In the New Testament, Jesus’ disappointment with the religious leaders’ callous allowance of divorce shows his understanding of the deeper meaning of marriage. In Ephesians, chapter five, Paul fully explains what this means for the believing husband and wife. A higher calling of love and submission is commanded, and Paul explains how this is an analogy for our relationship with Christ. In verses 31-33, Paul states “”Therefore a man shall leave his father and mother and hold fast to his wife, and the two shall become one flesh.” This mystery is profound, and I am saying that it refers to Christ and the church. However, let each one of you love his wife as himself, and let the wife see that she respects her husband.” By appealing to the institution passage of marriage from Genesis 2:24 (also quoted by Jesus in his discussion of divorce), Paul is showing the testimony power of a marriage between believers. The relationship between a man and wife who are both in relationship with God reflects God’s own relationship with His people, redeemed in Jesus Christ. Divorce then, for a believing couple, is not to be entered into lightly; just as a marriage for a believing couple is not to be entered into lightly. The Christian marriage stands as a testimony to the world of the redeeming nature of our Savior by showing the power of sacrificial love and intimacy between two redeemed humans.

For more information on remarriage, repentance and forgiveness after divorce, the role of the church, or the pre-conversion divorce, see this article by GraceChurch.org.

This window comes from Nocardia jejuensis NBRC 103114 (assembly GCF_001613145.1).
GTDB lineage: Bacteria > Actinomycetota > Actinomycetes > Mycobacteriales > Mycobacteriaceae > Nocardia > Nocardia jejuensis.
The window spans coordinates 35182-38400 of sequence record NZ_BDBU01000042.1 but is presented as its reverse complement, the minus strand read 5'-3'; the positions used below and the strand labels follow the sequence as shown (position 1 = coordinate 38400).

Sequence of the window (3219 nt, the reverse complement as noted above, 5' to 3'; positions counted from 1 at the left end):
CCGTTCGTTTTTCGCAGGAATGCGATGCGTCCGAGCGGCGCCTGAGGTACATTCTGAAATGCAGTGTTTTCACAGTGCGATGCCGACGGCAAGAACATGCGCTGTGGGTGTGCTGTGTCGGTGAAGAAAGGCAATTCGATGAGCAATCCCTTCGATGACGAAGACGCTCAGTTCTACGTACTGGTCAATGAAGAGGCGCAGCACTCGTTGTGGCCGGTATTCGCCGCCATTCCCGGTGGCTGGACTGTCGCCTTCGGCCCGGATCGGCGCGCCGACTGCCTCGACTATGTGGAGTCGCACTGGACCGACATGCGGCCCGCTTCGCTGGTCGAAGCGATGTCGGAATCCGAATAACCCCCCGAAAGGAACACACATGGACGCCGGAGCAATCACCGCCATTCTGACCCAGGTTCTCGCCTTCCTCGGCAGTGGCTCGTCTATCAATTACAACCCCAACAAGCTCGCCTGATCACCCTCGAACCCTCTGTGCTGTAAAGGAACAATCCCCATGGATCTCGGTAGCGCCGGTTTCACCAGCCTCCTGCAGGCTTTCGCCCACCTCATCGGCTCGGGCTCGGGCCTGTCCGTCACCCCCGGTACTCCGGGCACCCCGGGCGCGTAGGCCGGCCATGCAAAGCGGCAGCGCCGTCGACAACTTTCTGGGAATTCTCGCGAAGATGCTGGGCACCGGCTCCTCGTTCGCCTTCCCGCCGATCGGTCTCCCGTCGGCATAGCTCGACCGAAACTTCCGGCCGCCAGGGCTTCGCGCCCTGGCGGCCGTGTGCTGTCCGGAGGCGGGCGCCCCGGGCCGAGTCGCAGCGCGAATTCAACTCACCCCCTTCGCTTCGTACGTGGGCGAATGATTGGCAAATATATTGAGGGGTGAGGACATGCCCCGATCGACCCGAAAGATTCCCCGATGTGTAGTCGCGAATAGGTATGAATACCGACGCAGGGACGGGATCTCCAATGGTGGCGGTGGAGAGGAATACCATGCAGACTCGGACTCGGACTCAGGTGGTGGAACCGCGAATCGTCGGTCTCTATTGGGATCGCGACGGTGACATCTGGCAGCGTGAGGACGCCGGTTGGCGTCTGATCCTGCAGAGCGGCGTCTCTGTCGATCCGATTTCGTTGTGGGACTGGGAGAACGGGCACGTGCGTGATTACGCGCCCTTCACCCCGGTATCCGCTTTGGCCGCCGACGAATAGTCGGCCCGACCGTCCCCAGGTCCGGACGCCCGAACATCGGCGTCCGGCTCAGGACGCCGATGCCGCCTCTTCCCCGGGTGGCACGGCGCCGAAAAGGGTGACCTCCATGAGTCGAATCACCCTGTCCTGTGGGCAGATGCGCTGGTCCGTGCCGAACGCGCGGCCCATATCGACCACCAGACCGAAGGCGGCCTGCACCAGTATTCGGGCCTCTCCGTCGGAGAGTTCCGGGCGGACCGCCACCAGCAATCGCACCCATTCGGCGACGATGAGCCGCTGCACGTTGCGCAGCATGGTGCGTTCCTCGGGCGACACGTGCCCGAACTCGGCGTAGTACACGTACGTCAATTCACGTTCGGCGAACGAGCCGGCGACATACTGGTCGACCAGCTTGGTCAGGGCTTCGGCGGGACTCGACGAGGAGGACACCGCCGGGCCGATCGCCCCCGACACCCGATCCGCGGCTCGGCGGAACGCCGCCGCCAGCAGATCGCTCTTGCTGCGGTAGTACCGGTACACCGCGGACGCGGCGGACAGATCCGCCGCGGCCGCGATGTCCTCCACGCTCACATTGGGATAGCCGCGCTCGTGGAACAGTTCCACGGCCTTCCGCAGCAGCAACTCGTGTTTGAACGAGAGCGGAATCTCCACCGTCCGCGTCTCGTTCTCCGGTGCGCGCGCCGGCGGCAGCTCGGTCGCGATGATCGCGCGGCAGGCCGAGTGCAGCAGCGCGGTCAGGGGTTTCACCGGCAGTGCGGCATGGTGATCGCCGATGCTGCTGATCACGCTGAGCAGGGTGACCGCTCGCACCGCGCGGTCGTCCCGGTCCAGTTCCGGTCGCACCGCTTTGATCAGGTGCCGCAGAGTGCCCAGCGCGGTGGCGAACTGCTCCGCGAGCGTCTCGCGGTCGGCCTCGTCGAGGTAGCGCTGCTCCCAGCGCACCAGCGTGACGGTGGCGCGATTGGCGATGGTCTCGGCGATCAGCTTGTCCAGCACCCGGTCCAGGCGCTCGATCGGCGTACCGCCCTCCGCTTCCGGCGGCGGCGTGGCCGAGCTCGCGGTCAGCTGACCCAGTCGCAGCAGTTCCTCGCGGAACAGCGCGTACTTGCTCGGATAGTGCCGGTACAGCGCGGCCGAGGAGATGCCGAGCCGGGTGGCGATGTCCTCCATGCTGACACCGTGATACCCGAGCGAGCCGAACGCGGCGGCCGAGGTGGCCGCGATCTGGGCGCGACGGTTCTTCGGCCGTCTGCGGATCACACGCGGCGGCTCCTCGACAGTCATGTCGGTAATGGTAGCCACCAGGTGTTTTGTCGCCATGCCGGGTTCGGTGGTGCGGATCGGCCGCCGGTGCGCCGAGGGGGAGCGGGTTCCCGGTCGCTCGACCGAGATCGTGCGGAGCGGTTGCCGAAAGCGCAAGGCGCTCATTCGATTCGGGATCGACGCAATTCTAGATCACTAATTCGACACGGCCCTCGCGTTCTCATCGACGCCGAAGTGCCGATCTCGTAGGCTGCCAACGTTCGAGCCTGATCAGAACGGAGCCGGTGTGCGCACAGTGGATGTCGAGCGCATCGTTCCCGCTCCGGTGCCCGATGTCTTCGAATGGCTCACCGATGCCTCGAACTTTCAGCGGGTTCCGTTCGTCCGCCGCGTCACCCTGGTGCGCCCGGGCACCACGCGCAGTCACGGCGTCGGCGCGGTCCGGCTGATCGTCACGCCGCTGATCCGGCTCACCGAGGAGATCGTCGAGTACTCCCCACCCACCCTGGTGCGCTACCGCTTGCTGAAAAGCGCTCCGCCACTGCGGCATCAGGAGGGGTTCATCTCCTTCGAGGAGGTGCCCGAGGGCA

The Impact of Divorce on Children

There is an enormous amount of research on divorce and children and it all points to the same truth: kids suffer when mom and dad split up. Despite the prevailing myths that kids are resilient and bounce back, this is just not true. Or the myth that if the parents aren’t happy, the kids aren’t happy; so divorce could be good for both the parents and children. The research shows that kids suffer from the divorce for the rest of their lives. And while the kids might seem to be ok in the early years, the effects tends to blow up once they are adults.

In a Focus on the Family article, licensed counselor and therapist Steven Earll writes,

“Children (and adult children) have the attitude that their parents should be able to work through and solve any issue. Parents, who have given the children life, are perceived by the children as very competent people with supernatural abilities to meet the needs of the children. No problem should be too great for their parents to handle. For a child, divorce shatters this basic safety and belief concerning the parents’ abilities to care for them and to make decisions that truly consider their well-being. Children have the strong belief that there is only one right family relationship, and that is Mom and Dad being together. Any other relationship configuration presents a conflict or betrayal of their basic understanding of life. In divorce, children [tend to] resent both the custodial and absent parent.” Steven Earll, M.A., M.S., L.P.C., C.A.C. III, August 2001.